Univariate distributions, bivariate distributions, and Pearson correlations coefficients for age, LM, log-transformed HD, and KDM are displayed in Fig. 3. As expected, all four measures of biological age were significantly correlated with chronological age, and all four measures of biological age were significantly correlated with each other.

Figure 3
figure 3

Associations between measures of chronological and biological age employed in the present study, National Health and Nutrition Examination Survey 1999–2010 (n = 4418). Numbers represent Pearson correlation coefficients. Note: *** p < 0.001; LM, Levine Method; HD, homeostatic dysregulation; KDM, Klemera-Doubal Method; AL, allostatic load.


Self-reported race/ethnicity58, socioeconomic status (SES)59,60, and smoking10 moderate the relationship between chronological age and biological aging. Self-reported race/ethnicity was categorized as non-Hispanic (NH) white, NH black, Hispanic, and ‘other’ (NHANES item RIDRETH1). SES was indexed by educational attainment (NHANES item DMDEDUC2) and federal income-to-poverty ratio (FIPR; NHANES item INDFMPIR as calculated per Department of Health and Human Services guidelines). Height and weight were measured by an NHANES examiner, and BMI was calculated as weight (kg) divided by height (meters squared; NHANES item BMXBMI). As prior work has shown that BMI exhibits a U-shaped curve with negative health outcomes61, our models included both linear and quadratic terms for BMI. On the basis of responses to a computer-assisted questionnaire on smoking habits, women were classified as never, past, or current smokers. To better isolate the effect of parity and biological age, our primary models controlled for the aforementioned covariates.

Statistical analyses

All analyses were performed in R using the survey package, which supports functionality for analyzing data from complex survey designs. To facilitate accessibility of our methods, we also performed all analyses in Stata version 16.1. R scripts, Stata scripts, and data files have been uploaded online and can be found at

We followed all NHCS guidelines for the analysis of NHANES data62. As the survey weights relevant to the smallest sample subpopulation for which all data are available should be used, we used mobile examination center (MEC) weights to adjust for complex survey design, oversampling, non-coverage, day of the week, and survey nonresponse to compute nationally representative estimates63,64. Per NHANES analytical guidelines for combining data across cycles, 12-year MEC weights were calculated using the NHANES-provided variables WTMEC4YR and WTMEC2YR as follows: \(WTMEC12YR = \frac{1}{3}*WTMEC4YR\;for\;the\;1999 - 2000\;and\;2001 - 2002\;cycles\) and \(WTMEC12YR = \frac{1}{6}*WTMEC2YR\;for\;all\;subsequent\;\;cycles\).

We estimated multiple linear regression models to examine the association of number of live births on biological age when controlling for chronological age, self-reported race/ethnicity, educational attainment, FIPR, BMI, and smoking. To focus on biological aging, we conducted analyses using versions of each biological age measure after adjustment for chronological age, computed as the residuals of each measure regressed only chronological age. Following adjustment, biological aging measures were no longer correlated with chronological age (ESM Table IX). Separate models were estimated for LM, log-transformed HD, KDM, and AL. Because we estimated four regressions (one per outcome measure) for each set of analyses for each analytical subset, statistical significance was set to p < 0.0125 (0.05/4)65.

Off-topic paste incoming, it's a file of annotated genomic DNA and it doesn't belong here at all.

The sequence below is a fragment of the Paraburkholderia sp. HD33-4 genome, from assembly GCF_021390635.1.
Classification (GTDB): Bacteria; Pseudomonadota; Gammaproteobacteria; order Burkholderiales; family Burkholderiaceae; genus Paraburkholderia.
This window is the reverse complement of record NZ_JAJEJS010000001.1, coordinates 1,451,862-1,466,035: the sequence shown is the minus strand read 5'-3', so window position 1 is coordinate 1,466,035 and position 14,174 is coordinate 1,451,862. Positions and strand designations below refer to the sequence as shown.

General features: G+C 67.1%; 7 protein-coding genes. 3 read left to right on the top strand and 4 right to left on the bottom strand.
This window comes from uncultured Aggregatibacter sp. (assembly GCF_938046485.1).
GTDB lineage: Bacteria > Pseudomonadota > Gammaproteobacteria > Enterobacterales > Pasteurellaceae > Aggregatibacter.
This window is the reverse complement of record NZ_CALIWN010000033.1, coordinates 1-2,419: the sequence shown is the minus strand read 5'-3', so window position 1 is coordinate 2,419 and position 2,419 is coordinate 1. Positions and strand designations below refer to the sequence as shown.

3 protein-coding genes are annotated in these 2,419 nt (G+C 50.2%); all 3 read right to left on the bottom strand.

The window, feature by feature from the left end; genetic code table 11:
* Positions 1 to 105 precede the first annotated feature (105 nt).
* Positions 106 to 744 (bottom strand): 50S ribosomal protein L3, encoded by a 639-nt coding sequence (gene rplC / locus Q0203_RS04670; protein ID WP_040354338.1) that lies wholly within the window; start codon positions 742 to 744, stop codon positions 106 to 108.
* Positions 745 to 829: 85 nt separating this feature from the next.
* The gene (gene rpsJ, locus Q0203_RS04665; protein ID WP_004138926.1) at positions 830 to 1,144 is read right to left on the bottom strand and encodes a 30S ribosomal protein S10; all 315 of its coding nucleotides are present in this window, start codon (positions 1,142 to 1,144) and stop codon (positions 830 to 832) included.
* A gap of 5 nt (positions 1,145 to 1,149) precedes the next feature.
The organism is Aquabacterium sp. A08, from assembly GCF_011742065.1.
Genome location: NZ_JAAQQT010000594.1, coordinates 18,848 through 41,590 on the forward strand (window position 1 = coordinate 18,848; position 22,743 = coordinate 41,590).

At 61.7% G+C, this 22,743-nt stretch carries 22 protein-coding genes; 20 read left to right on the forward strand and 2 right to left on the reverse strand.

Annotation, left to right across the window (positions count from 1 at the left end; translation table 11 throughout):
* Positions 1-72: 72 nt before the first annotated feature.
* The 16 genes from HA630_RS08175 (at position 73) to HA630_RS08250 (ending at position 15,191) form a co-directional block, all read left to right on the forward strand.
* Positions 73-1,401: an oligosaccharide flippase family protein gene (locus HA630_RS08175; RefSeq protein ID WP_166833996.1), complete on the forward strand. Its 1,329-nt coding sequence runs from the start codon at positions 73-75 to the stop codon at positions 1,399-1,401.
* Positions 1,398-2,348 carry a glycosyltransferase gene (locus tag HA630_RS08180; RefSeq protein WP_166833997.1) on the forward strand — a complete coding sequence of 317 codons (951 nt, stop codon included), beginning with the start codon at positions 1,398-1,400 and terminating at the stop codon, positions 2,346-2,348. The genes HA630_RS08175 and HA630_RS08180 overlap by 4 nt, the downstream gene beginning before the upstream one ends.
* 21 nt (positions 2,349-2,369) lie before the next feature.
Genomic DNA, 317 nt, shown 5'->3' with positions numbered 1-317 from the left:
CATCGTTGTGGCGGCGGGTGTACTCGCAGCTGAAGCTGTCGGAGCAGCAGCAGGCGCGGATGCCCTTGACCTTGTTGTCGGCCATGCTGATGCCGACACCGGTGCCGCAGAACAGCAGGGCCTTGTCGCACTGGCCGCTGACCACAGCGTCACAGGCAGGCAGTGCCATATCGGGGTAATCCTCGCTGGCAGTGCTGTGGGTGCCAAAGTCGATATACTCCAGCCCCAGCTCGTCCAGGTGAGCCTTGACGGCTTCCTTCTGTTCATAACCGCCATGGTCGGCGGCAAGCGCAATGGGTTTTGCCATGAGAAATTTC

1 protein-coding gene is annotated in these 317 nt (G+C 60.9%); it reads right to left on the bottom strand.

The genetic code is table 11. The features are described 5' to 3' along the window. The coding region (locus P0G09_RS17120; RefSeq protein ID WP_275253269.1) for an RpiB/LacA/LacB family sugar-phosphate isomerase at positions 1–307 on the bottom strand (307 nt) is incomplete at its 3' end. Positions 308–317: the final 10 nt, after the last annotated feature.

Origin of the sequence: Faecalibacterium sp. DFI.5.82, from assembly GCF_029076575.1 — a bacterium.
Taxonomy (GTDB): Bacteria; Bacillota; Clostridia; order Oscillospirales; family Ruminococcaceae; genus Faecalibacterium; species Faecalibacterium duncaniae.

We estimated both linear and quadratic terms for number of live births, as it has been previously suggested that the number of live births may exert quadratic, rather than linear, effects on morbidity and mortality32,33,34. As higher values correspond to more advanced biological age across all biological aging measures, a positive linear effect suggests a higher number of live births is associated with a higher biological age. A positive quadratic effect would suggest a convex (or U-shaped) shape to the fitted curve, while a negative quadratic effect would suggest a concave shape to the fitted curve. As prior work suggests that costs of reproduction should be the most apparent after menopause44,66, models were estimated separately pre-menopausal and post-menopausal women. Equations for each regression are provided in ESM Text 1.

Values for Fig. 4 were generated using Stata through post-estimation marginal standardization commands for regressions adjusting for the distribution of other covariates67. The y-axes in these figures represent the extent to which chronological age deviates from biological age. For each measure, this presents the difference between observed biological age and biological age predicted by chronological age (i.e., the residual of each biological aging measure regressed onto the chronological age). In all four cases, positive values indicate aging acceleration (biological age > chronological age) while negative values indicate age deceleration (biological age < chronological age).

Figure 4
figure 4

Predicted values and 95% confidence intervals derived from primary models for Levine Method (LM) age acceleration (A), Homeostatic Dysregulation (HD) acceleration (B), Klemera-Doubal Method (KDM) age acceleration (C), and Allostatic Load (AL) age acceleration (D) among pre-menopausal women (orange lines) and post-menopausal women (blue lines), National Health and Nutrition Examination Survey (n = 4418). Note: Figure generated using marginal standardization adjusted for the distribution of age, BMI, FIPR, smoking, education, and race/ethnicity.

Sensitivity analyses

We conducted a series of follow-up regressions to probe the robustness of our primary analyses. First, we repeated the multiple linear regressions exactly as described above, including only chronological age as a covariate. This was done to ensure the relationship between variables included in our primary analyses and biological age were so strong as to mask putative relationships between parity and biological age. For example, in our sample BMI was significantly, positively correlated with LM and KDM (r = 0.29 and 0.28, respectively; p < 0.001).